Chancellor Cheek Part of National Land-Grant Energy Panel

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What is the role of the university in meeting the nation and world’s energy challenges?

Chancellor Jimmy G. CheekUniversity of Tennessee, Knoxville, Chancellor Jimmy G. Cheek is part of a conference being held this week at The Ohio State University (OSU) to explore that question.

Sponsored by OSU, Colorado State University, and the Association for Public and Land-grant Universities, the three-day event has brought together public university, industry, and government leaders from around the country to discuss the evolving role of the university in solving substantial questions about energy in the twenty-first century.

Cheek is part of the university president and chancellor’s panel exploring the challenges of the next fifty years.

The university has established a key role in tackling the world’s energy challenges. It is home to Center for Ultra-wide-area Resilient Electric Energy Transmission Networks (CURENT), a one-of-a-kind center developing smart grid technologies to overhaul our nation’s chronically overstretched electric power grid.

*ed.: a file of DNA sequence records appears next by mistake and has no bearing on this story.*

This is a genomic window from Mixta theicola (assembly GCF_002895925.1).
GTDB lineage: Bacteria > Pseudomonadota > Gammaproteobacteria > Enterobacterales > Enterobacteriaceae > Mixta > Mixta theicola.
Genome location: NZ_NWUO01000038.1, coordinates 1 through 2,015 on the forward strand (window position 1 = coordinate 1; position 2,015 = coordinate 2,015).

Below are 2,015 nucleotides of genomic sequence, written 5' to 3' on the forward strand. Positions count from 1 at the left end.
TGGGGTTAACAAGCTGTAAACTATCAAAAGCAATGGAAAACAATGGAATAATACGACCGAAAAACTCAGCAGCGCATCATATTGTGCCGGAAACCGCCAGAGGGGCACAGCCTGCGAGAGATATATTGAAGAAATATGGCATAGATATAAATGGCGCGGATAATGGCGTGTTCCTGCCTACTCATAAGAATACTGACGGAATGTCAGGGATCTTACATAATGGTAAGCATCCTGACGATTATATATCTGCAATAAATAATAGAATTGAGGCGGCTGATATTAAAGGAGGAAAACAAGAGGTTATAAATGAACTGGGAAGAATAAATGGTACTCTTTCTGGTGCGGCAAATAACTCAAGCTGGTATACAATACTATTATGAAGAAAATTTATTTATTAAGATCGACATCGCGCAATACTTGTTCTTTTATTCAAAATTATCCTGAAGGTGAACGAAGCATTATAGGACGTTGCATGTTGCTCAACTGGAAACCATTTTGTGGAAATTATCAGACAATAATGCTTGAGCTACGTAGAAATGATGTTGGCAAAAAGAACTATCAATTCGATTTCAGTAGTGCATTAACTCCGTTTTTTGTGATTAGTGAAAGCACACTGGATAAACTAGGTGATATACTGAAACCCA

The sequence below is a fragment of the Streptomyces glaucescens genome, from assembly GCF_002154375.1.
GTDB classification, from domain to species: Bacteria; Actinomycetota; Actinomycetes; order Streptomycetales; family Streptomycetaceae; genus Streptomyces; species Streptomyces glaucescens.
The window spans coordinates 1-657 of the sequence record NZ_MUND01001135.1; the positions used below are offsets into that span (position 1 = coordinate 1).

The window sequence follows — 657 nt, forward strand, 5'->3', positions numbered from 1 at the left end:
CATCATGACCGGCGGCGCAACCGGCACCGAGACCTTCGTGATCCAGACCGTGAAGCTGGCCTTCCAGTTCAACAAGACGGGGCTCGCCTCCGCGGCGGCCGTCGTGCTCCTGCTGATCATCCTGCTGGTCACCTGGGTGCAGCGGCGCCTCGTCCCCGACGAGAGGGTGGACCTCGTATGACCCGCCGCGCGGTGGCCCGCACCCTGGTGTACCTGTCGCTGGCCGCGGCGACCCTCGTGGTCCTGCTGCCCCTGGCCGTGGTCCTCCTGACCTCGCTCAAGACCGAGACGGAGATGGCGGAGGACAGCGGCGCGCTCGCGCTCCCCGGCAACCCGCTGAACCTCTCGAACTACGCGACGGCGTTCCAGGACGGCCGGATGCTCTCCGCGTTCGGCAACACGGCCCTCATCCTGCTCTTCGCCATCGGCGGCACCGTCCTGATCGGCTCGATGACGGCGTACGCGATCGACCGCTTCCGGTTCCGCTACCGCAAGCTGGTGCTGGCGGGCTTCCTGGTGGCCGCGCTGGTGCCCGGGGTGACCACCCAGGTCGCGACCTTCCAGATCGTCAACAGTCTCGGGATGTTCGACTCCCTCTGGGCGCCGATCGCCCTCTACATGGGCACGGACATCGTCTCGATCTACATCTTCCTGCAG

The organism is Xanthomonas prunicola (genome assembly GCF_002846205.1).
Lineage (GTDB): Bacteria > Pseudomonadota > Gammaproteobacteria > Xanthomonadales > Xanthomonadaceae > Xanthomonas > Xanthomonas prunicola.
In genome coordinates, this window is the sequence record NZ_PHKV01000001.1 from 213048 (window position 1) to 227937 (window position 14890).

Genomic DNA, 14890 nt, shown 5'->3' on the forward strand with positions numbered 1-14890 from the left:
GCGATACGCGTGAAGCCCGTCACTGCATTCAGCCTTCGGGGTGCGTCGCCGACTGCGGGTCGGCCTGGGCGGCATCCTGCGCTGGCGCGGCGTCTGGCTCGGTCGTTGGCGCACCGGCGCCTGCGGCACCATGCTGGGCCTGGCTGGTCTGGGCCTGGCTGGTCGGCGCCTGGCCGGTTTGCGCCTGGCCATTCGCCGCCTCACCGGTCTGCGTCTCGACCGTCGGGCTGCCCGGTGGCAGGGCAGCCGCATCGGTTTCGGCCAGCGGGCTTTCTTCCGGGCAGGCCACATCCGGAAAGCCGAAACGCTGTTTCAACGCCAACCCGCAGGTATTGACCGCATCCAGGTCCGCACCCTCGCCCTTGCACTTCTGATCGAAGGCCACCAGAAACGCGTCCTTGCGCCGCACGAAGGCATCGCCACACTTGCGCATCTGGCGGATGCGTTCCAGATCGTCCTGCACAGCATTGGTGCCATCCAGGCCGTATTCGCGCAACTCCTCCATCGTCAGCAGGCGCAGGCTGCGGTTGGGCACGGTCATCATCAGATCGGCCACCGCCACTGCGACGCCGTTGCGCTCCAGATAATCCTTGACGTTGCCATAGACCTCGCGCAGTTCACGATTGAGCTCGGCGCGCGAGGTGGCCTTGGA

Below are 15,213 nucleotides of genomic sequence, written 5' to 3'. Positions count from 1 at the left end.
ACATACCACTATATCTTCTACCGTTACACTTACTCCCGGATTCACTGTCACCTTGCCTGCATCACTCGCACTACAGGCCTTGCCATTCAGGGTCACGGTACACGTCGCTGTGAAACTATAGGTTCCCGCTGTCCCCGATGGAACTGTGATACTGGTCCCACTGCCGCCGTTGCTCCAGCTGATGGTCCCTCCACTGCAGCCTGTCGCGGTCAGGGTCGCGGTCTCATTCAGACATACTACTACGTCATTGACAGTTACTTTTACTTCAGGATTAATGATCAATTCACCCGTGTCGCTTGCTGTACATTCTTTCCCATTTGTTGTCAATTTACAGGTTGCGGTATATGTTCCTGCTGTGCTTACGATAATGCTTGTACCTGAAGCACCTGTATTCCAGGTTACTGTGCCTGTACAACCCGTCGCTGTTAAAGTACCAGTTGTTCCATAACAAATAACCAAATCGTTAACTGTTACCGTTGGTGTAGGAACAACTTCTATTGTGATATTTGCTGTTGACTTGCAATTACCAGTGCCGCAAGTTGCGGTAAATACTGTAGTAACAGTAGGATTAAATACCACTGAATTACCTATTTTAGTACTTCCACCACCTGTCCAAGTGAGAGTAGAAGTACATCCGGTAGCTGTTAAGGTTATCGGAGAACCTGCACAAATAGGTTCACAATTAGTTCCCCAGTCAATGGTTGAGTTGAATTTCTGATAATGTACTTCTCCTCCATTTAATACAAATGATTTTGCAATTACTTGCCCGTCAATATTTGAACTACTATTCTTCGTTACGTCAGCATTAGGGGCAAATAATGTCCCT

UT also offers one of the country’s first interdisciplinary doctoral degrees in energy science and engineering, which is educating students in transformational energy-related fields. The university also breeds ideas like Professor Barry Bruce’s to use plant’s photosynthetic power to make efficient and inexpensive energy and architecture students’ unique designs for an award-winning energy-efficient and solar-powered house.

UT also offers one of the country’s first interdisciplinary doctoral degrees in energy science and engineering, which is educating students in transformational energy-related fields. The university helps support ideas like Professor Barry Bruce’s to use plant photosynthetic power to make efficient and inexpensive energy and architecture students’ unique designs for an award-winning energy-efficient and solar-powered house. The chancellor can also offer insight into how the university has cut energy costs. This past year, the campus community helped to save more than $900,000 in electricity costs. UT is nationally recognized for its efforts to become climate-neutral.

The conference is being held in celebration of the 150th anniversary of the Morrill Act, which established the nation’s land-grant universities and transformed the United States to make college education a reality for millions of Americans. Other sessions being held will focus on wind, solar and renewable energy, biomass and biofuels, shale energy, smart grid, transportation innovations, and building efficiencies. For more information, visit http://energyinnovation2012.osu.edu/.

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